When the White Sox made the call to move away from Tyler Flowers in the offseason, the mindset behind the decision was likely that they were willing to sacrifice some defense for better offense.
Moving on from Flowers made sense, as despite being heralded as a prospect whose bat would play even if his defense was questionable, Flowers never became an above-average hitter, and most years was at or below the league average for catchers offensively.
Of course, what became Flowers’ strength was that he usually ranked near the top of the league in pitch framing, and had developed a reputation for calling a good game, something Chris Sale was often quick to praise.
So in jettisoning Flowers for the platoon of free-agent acquisitions Alex Avila and Dioner Navarro, the White Sox were essentially attempting to trade defense for offense behind the plate. In theory, this was easy to understand: the White Sox had one of the five worst offenses in baseball a year ago and, with presumed defensive upgrades at third base and in center and right field, upgrading the offense while downgrading defensively at one position was justifiable.
This is especially true when you consider that of the two pluses in Flowers’ game mentioned earlier, one is intangible and the other’s value is still difficult to quantify. (Although the numbers we do have, particularly in the framing department, say Navarro and Avila have been awful).
Where the White Sox failed is in replacing that known quantity with anything resembling an upgrade. In Avila and Navarro, the White Sox were gambling that a platoon of the two veterans would provide enough of an offensive upgrade to make up for the presumed loss defensively. They were low-risk gambles, but given the organization’s lack of depth at the position, it was actually an ill-conceived gamble that was doomed from the start.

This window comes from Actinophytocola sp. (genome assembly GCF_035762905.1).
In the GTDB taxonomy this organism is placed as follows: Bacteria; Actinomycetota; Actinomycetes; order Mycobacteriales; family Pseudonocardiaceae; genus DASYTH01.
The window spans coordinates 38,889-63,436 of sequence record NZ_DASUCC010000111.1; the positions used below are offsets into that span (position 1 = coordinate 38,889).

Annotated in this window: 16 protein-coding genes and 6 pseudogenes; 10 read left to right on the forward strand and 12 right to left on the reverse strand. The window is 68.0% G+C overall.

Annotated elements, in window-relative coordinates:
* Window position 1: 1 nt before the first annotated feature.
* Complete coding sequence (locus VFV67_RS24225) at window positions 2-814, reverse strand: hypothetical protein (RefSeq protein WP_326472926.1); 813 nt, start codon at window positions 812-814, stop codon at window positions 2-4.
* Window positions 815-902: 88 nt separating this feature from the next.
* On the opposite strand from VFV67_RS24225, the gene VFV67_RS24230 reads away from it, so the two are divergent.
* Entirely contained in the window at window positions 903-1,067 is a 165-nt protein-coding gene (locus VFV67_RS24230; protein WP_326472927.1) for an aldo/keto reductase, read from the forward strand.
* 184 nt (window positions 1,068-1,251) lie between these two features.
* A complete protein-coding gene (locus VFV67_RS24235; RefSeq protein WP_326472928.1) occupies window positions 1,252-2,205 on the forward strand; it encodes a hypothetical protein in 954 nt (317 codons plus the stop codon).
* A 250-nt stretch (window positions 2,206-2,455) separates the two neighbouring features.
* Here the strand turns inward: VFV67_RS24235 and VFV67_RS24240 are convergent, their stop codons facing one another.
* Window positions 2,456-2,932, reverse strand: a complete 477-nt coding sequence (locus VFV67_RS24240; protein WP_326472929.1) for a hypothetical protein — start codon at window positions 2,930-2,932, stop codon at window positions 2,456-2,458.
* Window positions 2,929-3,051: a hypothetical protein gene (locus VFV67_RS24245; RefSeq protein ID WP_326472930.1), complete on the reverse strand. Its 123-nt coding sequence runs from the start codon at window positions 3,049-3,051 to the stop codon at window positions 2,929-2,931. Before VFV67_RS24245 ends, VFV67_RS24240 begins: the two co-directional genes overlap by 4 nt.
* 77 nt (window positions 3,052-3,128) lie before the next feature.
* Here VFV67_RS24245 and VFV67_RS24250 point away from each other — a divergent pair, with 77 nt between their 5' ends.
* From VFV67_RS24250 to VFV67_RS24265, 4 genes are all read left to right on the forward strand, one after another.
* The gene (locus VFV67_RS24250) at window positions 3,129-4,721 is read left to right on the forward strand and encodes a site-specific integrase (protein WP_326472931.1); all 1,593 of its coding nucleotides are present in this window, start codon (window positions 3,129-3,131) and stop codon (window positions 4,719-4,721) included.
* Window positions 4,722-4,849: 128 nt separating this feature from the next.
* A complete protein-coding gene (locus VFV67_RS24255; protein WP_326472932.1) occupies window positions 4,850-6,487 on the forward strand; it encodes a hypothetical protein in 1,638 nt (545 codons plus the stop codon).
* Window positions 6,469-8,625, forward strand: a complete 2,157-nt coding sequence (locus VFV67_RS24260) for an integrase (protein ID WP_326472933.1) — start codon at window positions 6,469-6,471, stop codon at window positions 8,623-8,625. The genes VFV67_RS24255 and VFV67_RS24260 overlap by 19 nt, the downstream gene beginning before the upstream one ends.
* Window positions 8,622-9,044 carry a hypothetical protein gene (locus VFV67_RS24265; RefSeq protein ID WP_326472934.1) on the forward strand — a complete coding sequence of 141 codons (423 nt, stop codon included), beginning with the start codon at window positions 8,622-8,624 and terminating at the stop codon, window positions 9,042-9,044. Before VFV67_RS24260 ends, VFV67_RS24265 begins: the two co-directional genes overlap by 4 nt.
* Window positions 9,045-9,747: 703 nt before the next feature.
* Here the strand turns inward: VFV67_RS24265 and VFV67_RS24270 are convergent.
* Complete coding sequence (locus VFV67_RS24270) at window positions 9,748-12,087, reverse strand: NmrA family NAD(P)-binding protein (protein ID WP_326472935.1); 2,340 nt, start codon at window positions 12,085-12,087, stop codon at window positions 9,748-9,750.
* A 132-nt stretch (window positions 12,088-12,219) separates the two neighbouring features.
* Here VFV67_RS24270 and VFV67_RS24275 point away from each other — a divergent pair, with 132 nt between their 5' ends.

It would be one thing if the White Sox were replacing Flowers with a young player they could at least hope to develop. But in Avila and Navarro, the White Sox built their catching position like a house of cards, with the hope not that they had replaced Flowers with something resembling a long-term solution, but instead with hope that they’d get one more season of value before the arrangement toppled to the ground.
Even if Avila weren’t riddled with injury problems, the Sox were still relying on two guys who hadn’t been markedly above replacement level in a number of years, one who was 32-years-old without plus athleticism, and the other who had suffered multiple concussions and hadn’t been the same since his most recently reported one in 2014.
The only way this would have wound up a significant upgrade is if both had hit their ~80th percentile production level, and with that kind of history that’s a gamble that was never going to pay off. Maybe them failing as miserably as they have — Navarro’s bat dropping off specifically — wasn’t foreseeable, but it was a helluva lot more likely than the combination of A) staying healthy and B) hitting like they had in their respective primes.
Again, I’m not advocating the White Sox sticking with the status quo. When the decision to part ways with Flowers was made, it was refreshing to see a team that has too often stood by unproductive incumbents for far too long — Gordon Beckham, Dayan Viciedo, Avisail Garcia come immediately to mind — move on from such a player. But when you’re replacing mediocre with mediocre, all you’re doing, if you’ll pardon the cliche, is shuffling the deck chairs on the Titanic.
The White Sox have a number of problems to address if they want to get back to contention, but when you’re just swapping out replacement-level veterans for other replacement-level veterans, all you’re really doing is providing an opportunity to watch a new player in a new jersey fail time and time again. The White Sox have been a directionless franchise for too long now, and the catching position exemplifies it as much as any move they’ve made.
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